Supreme Court to Hear California Challenge of Limit to Welfare Benefits for New Residents

January 13, 1999 12:00 am

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Wednesday, January 13, 1999

WASHINGTON — The US Supreme Court today will hear arguments in Anderson v Roe, California’s challenge to the Ninth Circuit decison blocking the state from limiting welfare payments to new state residents.

The ACLU of Southern California, the ACLU of Northern California and the ACLU of San Diego and Imperial Counties represent defendants in this challenge along with the NOW Legal Defense and Education Fund and the Western Center on Law and Poverty.

This is California’s second attempt to reduce welfare benefits to women and children, many of whom are fleeing domestic violence in their states of origin.

Former Governor Wilson first tried to cut the benefits of new arrivals with a waiver from the Bush Administration in 1992, a scheme the ACLU of Southern California challenged in Green vs Anderson. The District Court declared that proposed policy unconstitutional in 1993 and the Ninth Circuit upheld the decision in 1994. The Supreme Court dismissed California’s appeal in February 1997.

Mark Rosenbaum, Legal Director of the ACLU of Southern California, will deliver oral arguments before the Court.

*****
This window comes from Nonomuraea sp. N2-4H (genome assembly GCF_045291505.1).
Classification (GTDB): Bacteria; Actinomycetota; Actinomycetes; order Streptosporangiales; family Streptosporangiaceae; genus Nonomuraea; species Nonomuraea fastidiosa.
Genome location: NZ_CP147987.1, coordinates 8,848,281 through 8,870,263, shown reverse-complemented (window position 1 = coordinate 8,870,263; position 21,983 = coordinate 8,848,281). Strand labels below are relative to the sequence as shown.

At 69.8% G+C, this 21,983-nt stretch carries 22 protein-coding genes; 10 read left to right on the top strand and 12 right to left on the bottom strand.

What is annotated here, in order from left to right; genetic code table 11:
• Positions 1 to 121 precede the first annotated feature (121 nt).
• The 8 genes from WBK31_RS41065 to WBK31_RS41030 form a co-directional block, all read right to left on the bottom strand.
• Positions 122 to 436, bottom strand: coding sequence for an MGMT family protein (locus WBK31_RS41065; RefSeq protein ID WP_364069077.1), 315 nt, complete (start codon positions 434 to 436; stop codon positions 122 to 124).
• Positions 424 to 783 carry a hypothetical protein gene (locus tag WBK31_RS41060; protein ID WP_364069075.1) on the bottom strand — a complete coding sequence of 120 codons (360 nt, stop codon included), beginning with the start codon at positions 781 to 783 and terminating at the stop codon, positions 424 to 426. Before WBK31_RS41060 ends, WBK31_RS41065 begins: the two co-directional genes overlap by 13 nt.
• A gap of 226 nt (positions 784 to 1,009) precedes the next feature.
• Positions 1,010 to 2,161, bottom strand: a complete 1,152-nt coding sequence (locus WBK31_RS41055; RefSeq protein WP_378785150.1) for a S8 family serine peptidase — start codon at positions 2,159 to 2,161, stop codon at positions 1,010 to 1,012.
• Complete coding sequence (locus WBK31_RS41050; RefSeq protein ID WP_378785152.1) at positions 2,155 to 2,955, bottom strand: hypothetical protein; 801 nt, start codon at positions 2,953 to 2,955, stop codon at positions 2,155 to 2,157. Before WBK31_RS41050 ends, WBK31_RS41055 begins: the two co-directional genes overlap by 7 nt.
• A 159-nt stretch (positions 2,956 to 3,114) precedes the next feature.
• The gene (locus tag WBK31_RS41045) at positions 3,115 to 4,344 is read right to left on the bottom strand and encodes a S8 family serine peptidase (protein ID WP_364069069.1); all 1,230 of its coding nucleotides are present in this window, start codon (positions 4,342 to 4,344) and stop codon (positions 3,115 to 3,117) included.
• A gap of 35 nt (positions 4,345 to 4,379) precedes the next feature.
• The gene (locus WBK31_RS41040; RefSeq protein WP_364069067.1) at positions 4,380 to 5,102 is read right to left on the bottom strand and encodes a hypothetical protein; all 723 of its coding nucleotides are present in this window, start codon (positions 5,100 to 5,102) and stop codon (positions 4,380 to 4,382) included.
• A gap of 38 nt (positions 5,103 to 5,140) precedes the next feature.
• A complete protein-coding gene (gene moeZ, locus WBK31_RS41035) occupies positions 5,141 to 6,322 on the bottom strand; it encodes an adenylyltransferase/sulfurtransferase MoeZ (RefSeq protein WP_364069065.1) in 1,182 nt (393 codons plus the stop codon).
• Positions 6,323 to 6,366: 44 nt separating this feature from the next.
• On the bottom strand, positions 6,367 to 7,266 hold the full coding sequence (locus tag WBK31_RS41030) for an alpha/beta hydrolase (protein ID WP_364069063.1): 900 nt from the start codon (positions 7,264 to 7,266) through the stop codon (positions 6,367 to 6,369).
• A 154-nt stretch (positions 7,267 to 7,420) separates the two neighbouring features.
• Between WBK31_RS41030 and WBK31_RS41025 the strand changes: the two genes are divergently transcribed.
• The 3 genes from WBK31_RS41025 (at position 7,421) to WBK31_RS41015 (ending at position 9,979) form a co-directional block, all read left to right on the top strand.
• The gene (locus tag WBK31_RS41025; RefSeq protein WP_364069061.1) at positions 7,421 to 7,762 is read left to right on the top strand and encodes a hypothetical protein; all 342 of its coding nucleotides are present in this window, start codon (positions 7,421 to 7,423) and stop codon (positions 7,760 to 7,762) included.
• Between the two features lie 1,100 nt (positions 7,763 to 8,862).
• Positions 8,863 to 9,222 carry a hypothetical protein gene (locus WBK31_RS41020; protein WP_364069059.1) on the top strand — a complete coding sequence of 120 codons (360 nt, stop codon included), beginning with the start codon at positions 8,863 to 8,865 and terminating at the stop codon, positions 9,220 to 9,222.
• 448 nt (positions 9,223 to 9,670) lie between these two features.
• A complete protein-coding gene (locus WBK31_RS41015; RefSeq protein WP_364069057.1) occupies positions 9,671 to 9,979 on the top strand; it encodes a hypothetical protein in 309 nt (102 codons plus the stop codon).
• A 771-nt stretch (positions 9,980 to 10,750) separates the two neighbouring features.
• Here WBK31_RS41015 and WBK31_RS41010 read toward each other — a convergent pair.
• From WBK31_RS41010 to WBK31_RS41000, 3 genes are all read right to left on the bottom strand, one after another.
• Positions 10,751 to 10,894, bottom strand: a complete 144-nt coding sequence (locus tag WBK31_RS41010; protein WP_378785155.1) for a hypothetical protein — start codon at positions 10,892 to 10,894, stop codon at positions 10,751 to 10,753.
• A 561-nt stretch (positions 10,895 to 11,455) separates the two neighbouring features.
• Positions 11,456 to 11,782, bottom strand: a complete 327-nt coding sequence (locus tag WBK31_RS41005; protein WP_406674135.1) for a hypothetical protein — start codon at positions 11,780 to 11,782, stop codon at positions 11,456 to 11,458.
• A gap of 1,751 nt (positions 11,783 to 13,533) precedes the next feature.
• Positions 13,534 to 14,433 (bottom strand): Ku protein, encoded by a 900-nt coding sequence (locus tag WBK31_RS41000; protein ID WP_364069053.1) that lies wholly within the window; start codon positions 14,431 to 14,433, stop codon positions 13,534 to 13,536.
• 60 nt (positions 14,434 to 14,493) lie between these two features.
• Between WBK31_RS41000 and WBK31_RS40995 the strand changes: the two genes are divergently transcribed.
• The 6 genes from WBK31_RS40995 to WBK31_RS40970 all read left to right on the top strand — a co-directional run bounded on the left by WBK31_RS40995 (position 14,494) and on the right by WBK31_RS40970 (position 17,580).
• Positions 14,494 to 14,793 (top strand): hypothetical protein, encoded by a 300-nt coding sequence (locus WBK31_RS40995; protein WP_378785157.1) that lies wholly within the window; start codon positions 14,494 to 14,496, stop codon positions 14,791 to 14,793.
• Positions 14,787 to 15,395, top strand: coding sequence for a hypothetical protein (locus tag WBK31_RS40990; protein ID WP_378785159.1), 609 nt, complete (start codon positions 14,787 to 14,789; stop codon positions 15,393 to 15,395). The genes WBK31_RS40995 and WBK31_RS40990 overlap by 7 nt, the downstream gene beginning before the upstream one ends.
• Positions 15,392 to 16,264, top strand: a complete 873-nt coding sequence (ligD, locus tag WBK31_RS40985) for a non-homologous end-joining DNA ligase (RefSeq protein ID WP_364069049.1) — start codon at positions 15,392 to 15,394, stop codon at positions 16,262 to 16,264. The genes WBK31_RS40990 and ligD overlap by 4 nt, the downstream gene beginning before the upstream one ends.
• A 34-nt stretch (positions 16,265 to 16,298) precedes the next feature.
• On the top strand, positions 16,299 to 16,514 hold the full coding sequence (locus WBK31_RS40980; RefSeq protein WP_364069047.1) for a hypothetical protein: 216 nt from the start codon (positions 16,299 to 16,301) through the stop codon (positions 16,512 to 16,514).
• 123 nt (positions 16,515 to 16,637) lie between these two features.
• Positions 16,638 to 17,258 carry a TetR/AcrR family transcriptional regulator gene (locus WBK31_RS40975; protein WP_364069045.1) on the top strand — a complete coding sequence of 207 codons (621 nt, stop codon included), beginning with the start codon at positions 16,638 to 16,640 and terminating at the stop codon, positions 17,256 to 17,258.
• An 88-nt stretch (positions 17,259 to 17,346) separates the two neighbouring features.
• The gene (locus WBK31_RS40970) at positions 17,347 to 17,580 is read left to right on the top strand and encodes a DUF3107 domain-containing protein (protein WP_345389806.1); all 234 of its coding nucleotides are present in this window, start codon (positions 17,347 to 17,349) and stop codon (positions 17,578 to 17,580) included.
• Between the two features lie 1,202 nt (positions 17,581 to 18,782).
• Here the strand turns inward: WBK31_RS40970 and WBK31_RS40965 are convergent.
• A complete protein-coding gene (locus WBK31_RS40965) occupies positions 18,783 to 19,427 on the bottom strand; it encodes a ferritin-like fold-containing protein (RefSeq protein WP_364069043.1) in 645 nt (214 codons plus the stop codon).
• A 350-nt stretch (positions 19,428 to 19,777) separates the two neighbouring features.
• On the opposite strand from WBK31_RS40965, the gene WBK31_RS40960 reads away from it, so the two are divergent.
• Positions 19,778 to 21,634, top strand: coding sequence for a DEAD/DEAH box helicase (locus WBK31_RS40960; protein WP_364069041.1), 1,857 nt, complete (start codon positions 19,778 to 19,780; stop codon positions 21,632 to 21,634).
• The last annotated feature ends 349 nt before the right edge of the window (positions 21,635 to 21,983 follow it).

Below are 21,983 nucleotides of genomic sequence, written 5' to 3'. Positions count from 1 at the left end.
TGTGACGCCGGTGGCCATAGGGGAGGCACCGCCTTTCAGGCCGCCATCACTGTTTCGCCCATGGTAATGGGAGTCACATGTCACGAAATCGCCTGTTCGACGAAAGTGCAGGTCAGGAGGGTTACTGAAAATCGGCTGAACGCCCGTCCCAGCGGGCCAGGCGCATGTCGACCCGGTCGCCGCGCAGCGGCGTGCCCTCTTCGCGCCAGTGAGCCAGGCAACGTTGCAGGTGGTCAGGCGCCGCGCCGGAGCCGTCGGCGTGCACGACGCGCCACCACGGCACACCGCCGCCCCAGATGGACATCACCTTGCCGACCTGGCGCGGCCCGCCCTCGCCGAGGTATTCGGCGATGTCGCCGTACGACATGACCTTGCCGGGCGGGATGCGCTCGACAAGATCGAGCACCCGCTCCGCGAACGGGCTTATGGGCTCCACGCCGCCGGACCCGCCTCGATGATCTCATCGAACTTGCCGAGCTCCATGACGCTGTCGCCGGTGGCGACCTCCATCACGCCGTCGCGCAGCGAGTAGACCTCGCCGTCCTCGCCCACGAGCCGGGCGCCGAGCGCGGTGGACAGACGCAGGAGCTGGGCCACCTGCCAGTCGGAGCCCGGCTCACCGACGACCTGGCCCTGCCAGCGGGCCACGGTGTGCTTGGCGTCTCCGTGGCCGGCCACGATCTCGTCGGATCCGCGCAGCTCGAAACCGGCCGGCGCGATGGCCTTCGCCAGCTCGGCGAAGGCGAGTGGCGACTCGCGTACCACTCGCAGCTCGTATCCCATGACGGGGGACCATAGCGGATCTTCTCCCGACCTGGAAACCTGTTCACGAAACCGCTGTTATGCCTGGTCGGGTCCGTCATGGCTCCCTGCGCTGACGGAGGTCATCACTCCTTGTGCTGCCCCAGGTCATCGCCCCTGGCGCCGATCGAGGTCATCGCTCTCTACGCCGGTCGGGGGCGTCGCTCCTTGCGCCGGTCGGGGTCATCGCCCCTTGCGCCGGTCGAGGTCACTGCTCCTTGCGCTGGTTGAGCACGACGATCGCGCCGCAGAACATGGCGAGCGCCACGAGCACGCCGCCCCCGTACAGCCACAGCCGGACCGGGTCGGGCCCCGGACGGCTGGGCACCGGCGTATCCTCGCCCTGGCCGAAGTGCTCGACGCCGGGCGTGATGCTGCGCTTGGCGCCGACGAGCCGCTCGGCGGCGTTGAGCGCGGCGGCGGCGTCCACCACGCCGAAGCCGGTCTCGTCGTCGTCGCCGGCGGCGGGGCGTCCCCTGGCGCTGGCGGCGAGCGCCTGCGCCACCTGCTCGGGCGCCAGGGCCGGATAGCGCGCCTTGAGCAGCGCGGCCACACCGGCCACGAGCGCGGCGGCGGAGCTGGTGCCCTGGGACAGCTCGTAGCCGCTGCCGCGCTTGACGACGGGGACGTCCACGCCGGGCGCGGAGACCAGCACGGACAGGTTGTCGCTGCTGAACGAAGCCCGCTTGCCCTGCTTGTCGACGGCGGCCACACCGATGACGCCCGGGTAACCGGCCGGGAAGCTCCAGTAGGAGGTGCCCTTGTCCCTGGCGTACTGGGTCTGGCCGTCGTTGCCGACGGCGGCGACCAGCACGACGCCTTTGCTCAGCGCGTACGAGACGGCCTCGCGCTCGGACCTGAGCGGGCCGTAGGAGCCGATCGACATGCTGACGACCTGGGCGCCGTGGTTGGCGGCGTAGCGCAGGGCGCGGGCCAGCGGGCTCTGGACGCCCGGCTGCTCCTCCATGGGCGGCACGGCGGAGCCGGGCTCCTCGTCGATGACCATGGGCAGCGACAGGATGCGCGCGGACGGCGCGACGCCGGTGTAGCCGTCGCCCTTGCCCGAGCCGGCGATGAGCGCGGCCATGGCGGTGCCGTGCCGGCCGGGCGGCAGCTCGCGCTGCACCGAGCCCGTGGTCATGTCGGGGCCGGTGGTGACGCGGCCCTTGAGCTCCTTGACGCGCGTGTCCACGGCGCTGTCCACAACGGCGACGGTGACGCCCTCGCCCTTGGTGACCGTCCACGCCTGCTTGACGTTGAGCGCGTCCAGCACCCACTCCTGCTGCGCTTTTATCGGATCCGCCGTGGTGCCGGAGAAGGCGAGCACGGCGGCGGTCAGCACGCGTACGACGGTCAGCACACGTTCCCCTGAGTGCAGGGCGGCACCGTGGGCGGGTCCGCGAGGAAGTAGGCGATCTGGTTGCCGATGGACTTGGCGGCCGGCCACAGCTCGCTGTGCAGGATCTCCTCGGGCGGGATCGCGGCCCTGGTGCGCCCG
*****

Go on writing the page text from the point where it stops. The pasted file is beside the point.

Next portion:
“This case will decide whether our Constitution treats newcomers as bonafide citizens,” Rosenbaum said. “The Court’s decision will affect women and children who come to California seeking to rebuild their lives, but who are faced with a two-tier system to penalize them for being victims of violence and abuse.”

If California is allowed to reduce benefits to new residents for one year to the amount they would have received in their state of origin, a family of four from Mississippi, for example, would receive $144 a month rather than California’s allotment of $673.

Martha Davis, legal director of the NOW Legal Defense and Education Fund, said the case is “pivotal” for women fleeing domestic abuse who are forced to move across state lines in order to avoid stalking and violence. “Our Constitution guarantees that people will not be penalized for crossing a state border,” she said.

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